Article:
Minnesota Attorney General Lori Swanson has been asked to intervene in a dispute involving Allina Health and an elected north suburban hospital board after the board voted Wednesday night to dissolve and stop collecting taxes to support Unity Hospital in Fridley.
The North Suburban Hospital District was formed in the 1960s to build and support Unity as a general hospital for the surrounding communities, but board members say the organization’s purpose is dwindling in an era of hospital consolidations and mergers. Allina Health, a large hospital system that now operates Unity, has made a number of changes to make the hospital a regional specialty center, including closing its obstetrics, pediatrics and cardiac catheterization units and expanding its mental health care.
“The Hospital District board determined that it could no longer provide health care facilities focused on the citizens in its participating cities,” the board said in a statement. “[The board] was formed when health care was a local issue and hospitals were stand-alone entities providing a broad range of services.”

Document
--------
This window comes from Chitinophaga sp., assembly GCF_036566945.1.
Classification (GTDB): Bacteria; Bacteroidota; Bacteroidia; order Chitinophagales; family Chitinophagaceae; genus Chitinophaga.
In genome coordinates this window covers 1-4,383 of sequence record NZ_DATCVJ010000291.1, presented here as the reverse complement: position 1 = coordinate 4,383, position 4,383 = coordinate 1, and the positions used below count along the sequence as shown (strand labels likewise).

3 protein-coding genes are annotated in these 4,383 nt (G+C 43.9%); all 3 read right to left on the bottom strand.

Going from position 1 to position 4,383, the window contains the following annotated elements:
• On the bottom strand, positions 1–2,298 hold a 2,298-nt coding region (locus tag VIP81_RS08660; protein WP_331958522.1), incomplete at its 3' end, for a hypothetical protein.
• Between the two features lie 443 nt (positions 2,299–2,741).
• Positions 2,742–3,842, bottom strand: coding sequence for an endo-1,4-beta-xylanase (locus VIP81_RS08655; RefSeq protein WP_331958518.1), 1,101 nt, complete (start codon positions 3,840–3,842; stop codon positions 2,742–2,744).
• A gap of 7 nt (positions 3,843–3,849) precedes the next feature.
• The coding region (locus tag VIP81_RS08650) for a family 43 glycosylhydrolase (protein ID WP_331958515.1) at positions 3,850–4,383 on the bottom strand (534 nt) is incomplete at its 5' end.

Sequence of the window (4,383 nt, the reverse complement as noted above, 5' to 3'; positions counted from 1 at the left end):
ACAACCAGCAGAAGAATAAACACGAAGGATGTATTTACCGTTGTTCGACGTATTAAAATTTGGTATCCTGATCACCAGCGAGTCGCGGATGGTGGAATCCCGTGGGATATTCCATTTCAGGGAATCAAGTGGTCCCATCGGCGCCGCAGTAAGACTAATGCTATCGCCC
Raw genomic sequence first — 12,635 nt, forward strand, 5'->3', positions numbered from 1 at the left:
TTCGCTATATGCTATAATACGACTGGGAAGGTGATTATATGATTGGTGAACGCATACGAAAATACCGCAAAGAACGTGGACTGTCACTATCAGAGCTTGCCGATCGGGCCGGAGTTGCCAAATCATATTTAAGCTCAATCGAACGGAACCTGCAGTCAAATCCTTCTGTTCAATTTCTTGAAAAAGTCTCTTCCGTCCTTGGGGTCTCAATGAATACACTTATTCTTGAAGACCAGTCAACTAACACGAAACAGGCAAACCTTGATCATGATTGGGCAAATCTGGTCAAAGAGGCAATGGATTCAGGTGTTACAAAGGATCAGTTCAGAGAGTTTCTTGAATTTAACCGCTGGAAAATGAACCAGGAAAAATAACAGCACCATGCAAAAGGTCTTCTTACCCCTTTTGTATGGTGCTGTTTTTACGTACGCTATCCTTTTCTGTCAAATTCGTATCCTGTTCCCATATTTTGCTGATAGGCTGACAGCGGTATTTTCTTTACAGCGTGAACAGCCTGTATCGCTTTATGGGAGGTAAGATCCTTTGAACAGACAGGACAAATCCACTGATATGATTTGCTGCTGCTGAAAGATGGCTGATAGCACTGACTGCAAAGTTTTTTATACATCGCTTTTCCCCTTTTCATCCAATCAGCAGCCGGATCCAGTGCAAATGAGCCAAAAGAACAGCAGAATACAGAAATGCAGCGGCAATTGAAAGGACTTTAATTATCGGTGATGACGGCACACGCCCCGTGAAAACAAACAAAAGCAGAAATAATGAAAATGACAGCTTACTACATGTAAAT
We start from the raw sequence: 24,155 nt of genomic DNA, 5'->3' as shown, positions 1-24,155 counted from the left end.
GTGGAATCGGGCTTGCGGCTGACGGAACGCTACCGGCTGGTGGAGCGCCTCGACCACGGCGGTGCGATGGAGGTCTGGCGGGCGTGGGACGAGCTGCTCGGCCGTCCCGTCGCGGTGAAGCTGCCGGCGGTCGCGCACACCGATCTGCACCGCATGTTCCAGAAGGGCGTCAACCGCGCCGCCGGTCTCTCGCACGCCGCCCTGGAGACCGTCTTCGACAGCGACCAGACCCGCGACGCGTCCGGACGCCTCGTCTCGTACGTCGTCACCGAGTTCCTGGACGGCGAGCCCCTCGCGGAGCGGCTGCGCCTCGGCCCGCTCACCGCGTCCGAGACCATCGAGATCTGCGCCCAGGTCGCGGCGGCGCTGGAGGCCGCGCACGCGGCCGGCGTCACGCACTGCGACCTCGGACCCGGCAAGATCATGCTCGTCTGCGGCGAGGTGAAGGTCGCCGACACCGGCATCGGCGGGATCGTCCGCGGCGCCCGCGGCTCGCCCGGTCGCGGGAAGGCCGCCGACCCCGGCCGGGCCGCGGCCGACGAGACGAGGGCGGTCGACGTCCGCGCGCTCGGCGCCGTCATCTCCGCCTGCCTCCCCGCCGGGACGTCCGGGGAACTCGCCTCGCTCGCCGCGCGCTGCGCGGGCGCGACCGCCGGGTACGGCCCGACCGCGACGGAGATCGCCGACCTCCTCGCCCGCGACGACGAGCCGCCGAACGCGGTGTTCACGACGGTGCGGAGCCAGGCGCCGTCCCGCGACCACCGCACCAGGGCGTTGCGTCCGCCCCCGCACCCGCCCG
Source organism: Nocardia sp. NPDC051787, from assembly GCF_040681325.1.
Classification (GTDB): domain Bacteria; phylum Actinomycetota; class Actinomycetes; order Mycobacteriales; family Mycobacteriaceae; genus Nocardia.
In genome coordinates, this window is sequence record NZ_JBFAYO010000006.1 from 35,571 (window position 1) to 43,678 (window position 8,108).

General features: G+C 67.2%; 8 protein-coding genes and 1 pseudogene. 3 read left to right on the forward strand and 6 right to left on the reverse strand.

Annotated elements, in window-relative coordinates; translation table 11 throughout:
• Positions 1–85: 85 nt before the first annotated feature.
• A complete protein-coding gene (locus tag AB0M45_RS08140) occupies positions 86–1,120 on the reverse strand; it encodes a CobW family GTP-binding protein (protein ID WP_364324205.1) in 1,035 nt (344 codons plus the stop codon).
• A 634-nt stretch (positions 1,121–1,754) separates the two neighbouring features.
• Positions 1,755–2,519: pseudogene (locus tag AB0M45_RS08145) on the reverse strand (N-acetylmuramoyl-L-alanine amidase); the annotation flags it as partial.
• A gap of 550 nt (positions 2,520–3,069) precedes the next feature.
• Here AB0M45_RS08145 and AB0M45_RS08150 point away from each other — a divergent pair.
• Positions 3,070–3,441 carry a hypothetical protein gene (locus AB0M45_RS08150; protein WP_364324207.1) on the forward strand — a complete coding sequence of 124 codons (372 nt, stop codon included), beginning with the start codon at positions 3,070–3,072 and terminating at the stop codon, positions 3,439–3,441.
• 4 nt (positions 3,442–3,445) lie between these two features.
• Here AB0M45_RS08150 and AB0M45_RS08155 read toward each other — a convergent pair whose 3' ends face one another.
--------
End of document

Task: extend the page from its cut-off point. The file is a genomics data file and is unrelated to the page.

The collection of nearly $2 million in taxes from Blaine, Fridley, Hilltop, Mounds View and Spring Lake Park will halt as of next year. Allina plans to acquire the hospital land that the board now owns.
Three candidates for the board, running a coordinated “Save Our Hospital” campaign ahead of the November election, opposed the decision because they believe the board needs to serve its communities by resisting some of Allina’s changes at Unity.
“Allina needs to be held accountable for the millions of dollars they have extracted from our community,” said Linda Hamilton, a candidate for the board and former president of the Minnesota Nurses Association. The union is currently orchestrating a nursing strike against Unity and four other Allina hospitals.
In a statement, Hamilton and two other candidates said they want the attorney general to investigate the board’s decision to dissolve.